We are creating the world’s first factory at a scale where every part flowing through the production line is unique. Traditional production lines have pre-set control paths for standardized components. At Zuru the control paths are created in real-time for non-standardized components using a digital twin. As the component moves through each station it becomes unique to the customer’s requirements, allowing complete flexibility in the final product.

This concept allows us to produce customized buildings that cost-effectively meet an individual customer’s needs. In essence allowing us to mass-produce a ‘lot size of one’, while still using the efficiencies discovered by Henry Ford and Toyota. To solve the flexibility issue at Zuru we are using Mass Production coupled with Mass Customization.

The problem with Mass Customization is implementation. It’s extremely difficult to execute and complicates every part of the product design and production process by many orders of magnitude. For most products, mass customization would be close to impossible. For example, a car or an electronic device is extremely complex. Even if they were simpler it would still not make sense to add more complexity to the production process because it’s already possible to produce a high number of standardized products for a large market sector. Fortunately, buildings are made of simple elements with few materials, making it an ideal industry to implement Mass Customization. Not only is it the industry that needs Mass Customization the most, but it’s also the easiest industry in which to achieve it.

The question of 3D printing: People often ask about 3D printing and whether it can solve the flexibility issue. Definitely, 3D printing has its place in many applications, but we believe it’s not the correct path for the mass production of buildings. Among the many reasons is the difficulty of integrating other elements such as structure, building services, floors, surface finishes, windows, etc. Further, it’s too slow and expensive to set up, only the cheapest part of the structure is being produced, it’s inaccurate, has a poor-quality finish, and creates a thermal bridge. We believe 3D printing will not be a meaningful way to mass-produce buildings in the next 100 years.

For us, the only way to achieve our goal is through mass production coupled with mass customization, and then optimizing the factory for speed and density followed by massive scale.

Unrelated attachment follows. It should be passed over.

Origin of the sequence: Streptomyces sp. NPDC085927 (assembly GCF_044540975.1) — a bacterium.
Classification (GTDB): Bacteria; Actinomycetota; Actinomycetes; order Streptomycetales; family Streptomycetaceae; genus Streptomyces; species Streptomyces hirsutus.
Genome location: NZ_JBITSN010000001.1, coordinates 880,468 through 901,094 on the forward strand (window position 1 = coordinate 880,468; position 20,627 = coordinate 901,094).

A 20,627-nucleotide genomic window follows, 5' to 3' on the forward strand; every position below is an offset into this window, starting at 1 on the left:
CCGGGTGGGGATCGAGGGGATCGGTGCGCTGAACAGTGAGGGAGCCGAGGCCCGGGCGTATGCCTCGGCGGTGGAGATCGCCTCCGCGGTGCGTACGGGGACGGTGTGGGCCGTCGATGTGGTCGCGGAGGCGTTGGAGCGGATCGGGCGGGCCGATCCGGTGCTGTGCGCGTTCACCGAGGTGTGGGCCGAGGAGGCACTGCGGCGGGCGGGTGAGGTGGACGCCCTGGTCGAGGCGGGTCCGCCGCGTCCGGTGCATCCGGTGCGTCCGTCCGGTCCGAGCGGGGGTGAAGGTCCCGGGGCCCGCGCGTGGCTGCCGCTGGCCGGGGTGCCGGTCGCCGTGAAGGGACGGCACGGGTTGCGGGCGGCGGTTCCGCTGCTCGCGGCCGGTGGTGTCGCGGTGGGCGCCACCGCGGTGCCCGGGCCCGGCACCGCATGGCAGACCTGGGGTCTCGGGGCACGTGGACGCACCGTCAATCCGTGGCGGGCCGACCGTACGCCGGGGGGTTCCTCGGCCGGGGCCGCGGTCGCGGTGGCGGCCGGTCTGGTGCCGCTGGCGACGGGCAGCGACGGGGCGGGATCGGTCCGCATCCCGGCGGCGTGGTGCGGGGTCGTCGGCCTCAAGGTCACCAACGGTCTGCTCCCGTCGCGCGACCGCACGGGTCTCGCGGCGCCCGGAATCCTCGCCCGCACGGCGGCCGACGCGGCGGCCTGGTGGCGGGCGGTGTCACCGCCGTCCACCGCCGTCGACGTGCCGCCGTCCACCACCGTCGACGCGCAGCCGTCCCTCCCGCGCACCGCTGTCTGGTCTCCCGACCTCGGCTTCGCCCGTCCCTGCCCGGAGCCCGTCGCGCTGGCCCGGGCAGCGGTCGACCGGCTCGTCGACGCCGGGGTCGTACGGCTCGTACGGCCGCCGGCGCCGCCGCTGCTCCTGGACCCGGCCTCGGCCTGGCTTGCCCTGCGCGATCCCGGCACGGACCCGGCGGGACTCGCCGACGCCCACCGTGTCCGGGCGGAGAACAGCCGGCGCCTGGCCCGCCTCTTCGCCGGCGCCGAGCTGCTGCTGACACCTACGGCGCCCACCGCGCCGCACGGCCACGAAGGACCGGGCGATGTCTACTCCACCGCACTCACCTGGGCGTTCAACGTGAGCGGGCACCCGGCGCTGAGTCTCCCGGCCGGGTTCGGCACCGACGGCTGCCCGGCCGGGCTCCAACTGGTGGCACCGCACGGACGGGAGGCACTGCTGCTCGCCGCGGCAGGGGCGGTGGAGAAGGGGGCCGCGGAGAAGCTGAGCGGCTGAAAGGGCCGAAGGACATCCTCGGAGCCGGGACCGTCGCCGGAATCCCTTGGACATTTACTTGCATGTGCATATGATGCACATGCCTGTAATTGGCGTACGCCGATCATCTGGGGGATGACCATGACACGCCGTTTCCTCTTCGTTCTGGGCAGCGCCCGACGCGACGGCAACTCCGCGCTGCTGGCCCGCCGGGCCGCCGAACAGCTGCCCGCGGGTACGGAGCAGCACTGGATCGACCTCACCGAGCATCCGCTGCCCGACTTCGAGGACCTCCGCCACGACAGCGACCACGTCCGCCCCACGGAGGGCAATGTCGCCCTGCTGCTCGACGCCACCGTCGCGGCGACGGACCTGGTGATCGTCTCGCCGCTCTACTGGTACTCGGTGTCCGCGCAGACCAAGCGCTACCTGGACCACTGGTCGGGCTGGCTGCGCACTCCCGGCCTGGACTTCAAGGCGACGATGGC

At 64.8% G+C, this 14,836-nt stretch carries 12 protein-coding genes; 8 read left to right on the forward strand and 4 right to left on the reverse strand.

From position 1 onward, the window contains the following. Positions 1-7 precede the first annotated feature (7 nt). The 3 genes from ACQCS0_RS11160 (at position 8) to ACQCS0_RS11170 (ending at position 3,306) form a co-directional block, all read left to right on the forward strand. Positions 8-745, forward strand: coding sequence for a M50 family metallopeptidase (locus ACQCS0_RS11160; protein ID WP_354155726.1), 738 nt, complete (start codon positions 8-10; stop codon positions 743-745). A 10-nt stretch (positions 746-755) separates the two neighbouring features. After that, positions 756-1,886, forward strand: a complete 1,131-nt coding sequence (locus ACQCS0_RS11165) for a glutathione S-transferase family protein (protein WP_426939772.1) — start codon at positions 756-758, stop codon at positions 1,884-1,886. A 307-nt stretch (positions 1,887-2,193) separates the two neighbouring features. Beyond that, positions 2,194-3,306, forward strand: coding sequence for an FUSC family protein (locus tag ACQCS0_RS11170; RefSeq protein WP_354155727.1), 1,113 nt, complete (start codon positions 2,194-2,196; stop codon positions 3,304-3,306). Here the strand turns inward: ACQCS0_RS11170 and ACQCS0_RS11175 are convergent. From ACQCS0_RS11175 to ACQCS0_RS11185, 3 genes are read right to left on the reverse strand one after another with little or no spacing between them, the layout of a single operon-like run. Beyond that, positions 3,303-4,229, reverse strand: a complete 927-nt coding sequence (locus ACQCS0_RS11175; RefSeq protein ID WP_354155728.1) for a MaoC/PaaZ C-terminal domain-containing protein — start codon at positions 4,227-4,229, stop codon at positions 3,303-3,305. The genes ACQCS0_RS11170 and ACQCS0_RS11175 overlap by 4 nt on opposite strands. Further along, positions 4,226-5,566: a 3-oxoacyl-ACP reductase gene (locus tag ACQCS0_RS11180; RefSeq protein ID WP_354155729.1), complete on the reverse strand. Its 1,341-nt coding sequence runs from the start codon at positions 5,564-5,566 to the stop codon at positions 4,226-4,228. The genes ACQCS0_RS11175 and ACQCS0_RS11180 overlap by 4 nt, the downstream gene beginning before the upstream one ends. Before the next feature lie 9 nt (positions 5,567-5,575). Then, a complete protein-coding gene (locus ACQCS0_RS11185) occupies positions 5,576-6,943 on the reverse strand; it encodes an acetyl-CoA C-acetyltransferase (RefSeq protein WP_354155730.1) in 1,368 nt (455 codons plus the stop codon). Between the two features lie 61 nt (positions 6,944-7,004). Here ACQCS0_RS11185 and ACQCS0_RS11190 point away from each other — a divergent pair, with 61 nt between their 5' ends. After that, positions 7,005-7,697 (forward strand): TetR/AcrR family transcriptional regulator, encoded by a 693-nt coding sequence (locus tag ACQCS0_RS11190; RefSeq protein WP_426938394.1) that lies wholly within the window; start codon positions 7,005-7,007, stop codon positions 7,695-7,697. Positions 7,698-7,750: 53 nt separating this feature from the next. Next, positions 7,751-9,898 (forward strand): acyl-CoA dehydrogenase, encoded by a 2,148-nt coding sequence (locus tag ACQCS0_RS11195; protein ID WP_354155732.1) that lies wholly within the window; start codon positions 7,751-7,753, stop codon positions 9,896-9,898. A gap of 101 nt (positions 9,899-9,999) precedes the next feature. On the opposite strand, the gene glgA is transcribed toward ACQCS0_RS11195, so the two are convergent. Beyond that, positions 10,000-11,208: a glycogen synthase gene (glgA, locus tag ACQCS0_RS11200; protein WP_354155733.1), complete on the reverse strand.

One of the difficult problems with mass customization, which is further compounded by the product being assembled on a building site far away from the factory, is Quality Control.

We aim to solve this by replacing manual inspection processes with AI-powered vision systems to reduce manufacturing errors and accurately control the quality of each unique component. By applying machine learning algorithms, we can detect errors immediately, rather than at later stages in production or onsite where repair work is much more expensive. This AI quality control approach is essential with mass customization, as shown in our Zuru test factory where the floor operators are not aware of what part or process is being produced at each station, ruling out any type of manual quality control.

We strongly believe and have proven in our test factory that we have a manufacturing path to make customized buildings successfully. There is still the issue of designing the building, sending the parts to the factory, and making sure those parts can be formed into the building on site. To do this we are integrating software throughout the process.

Steve Jobs of Apple is well known for his product-focused strategy and push for simplicity, closely integrating software and hardware, so they “just work.”

At the same time, while other companies like Microsoft were taking a more open approach, Apple was taking end-to-end responsibility for the user experience making for far more compelling products.

The building industry is fragmented. It’s one of the least integrated industries in the world and because of this, it is also one of the most frustrating and costly for customers. We’re striving for similar software and hardware integration and the kind of user experience that Apple brought to their customers with the iMac, iPod, and iPhone.

Our guiding principle is Simplicity - not merely making something simple for simplicity’s sake, but really understanding the essence of the entire product, the complexities of its engineering and its manufacturing process, and deciphering how to de-clutter the complexity to come up with elegant solutions.